Greenway Siting and Design: Relationships With Physical Activity Behaviors and User Characteristics

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Dana L. Wolff-Hughes
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Eugene C. Fitzhugh
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David R. Bassett
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Christopher R. Cherry
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Background:

Greenways (GW) can be sited and designed in a variety of ways. However, the extent to which siting and design relate to GW user’s demographic characteristics and physical activity (PA) is unknown. The purpose of this study was to compare 2 GWs that differed in terms of their siting and design, with respect to the aforementioned variables.

Methods:

A trail intercept survey measuring PA, modes of GW access, and demographics was administered on 2 GWs (GWlinear vs. GWloop), which varied in siting and design characteristics.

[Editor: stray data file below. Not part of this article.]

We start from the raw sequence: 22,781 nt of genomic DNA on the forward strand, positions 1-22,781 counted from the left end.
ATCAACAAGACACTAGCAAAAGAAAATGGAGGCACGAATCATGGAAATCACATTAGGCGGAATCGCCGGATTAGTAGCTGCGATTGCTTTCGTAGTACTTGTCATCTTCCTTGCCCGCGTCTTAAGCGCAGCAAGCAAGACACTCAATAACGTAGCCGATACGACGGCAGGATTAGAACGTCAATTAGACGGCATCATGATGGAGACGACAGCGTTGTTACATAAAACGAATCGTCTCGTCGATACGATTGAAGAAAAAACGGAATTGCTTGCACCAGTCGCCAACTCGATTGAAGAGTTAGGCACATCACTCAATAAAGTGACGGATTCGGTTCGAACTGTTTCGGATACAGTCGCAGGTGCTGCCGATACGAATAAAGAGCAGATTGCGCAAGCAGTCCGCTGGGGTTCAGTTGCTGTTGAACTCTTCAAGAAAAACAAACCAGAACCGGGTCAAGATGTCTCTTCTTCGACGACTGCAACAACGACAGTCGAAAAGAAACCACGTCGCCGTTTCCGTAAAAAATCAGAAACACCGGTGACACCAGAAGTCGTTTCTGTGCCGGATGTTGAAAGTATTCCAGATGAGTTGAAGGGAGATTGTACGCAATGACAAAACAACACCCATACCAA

Results:

GWlinear (n = 216), compared with GWloop users (n = 400), accumulated significantly greater volumes of PA from both accessing and using the GW (P = .012). GWlinear users were more likely to be younger, male, and never married; they were also more likely to engage in transportational PA (10.6 vs. 0.3%, P ≤ .001) and access the GW via active transit modes (37.0% vs. 4.2%, P ≤ .001).

Conclusions:

GW siting and design appears to be related to user characteristics, and the types and volumes of PA performed. These results should be considered by GW planners and designers to best serve the PA needs of the community.

Wolff-Hughes (dana.wolff@nih.gov), Fitzhugh, and Bassett are with the Dept of Kinesiology, Recreation, & Sports Studies, University of Tennessee, Knoxville, TN. Cherry is with the Dept of Civil and Environmental Engineering, University of Tennessee, Knoxville, TN.

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